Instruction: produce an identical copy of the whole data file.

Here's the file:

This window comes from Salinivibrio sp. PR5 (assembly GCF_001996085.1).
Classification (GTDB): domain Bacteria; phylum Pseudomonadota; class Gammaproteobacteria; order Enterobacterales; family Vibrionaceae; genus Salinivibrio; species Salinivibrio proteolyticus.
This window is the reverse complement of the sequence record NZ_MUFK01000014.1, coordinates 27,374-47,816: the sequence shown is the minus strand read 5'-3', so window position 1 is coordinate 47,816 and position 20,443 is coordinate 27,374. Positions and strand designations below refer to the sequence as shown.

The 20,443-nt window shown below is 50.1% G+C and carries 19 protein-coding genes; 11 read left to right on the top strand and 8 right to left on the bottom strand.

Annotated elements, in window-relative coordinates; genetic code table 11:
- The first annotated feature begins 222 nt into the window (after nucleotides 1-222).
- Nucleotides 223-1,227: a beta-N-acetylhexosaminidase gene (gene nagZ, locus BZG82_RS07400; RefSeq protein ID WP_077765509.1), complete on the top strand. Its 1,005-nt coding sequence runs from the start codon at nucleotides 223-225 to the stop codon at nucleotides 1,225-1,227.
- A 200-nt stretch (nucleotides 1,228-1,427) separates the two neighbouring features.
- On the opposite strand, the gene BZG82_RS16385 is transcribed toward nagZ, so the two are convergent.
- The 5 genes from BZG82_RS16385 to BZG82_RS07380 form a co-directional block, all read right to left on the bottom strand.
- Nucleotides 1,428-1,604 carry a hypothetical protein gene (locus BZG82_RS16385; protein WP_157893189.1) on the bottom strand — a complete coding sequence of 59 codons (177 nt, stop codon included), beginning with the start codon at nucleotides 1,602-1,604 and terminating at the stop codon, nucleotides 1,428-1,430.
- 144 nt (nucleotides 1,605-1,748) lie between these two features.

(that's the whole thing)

This window comes from Salinivibrio sp. PR5 (assembly GCF_001996085.1).
Classification (GTDB): domain Bacteria; phylum Pseudomonadota; class Gammaproteobacteria; order Enterobacterales; family Vibrionaceae; genus Salinivibrio; species Salinivibrio proteolyticus.
This window is the reverse complement of the sequence record NZ_MUFK01000014.1, coordinates 27,374-47,816: the sequence shown is the minus strand read 5'-3', so window position 1 is coordinate 47,816 and position 20,443 is coordinate 27,374. Positions and strand designations below refer to the sequence as shown.

The 20,443-nt window shown below is 50.1% G+C and carries 19 protein-coding genes; 11 read left to right on the top strand and 8 right to left on the bottom strand.

Annotated elements, in window-relative coordinates; genetic code table 11:
- The first annotated feature begins 222 nt into the window (after nucleotides 1-222).
- Nucleotides 223-1,227: a beta-N-acetylhexosaminidase gene (gene nagZ, locus BZG82_RS07400; RefSeq protein ID WP_077765509.1), complete on the top strand. Its 1,005-nt coding sequence runs from the start codon at nucleotides 223-225 to the stop codon at nucleotides 1,225-1,227.
- A 200-nt stretch (nucleotides 1,228-1,427) separates the two neighbouring features.
- On the opposite strand, the gene BZG82_RS16385 is transcribed toward nagZ, so the two are convergent.
- The 5 genes from BZG82_RS16385 to BZG82_RS07380 form a co-directional block, all read right to left on the bottom strand.
- Nucleotides 1,428-1,604 carry a hypothetical protein gene (locus BZG82_RS16385; protein WP_157893189.1) on the bottom strand — a complete coding sequence of 59 codons (177 nt, stop codon included), beginning with the start codon at nucleotides 1,602-1,604 and terminating at the stop codon, nucleotides 1,428-1,430.
- 144 nt (nucleotides 1,605-1,748) lie between these two features.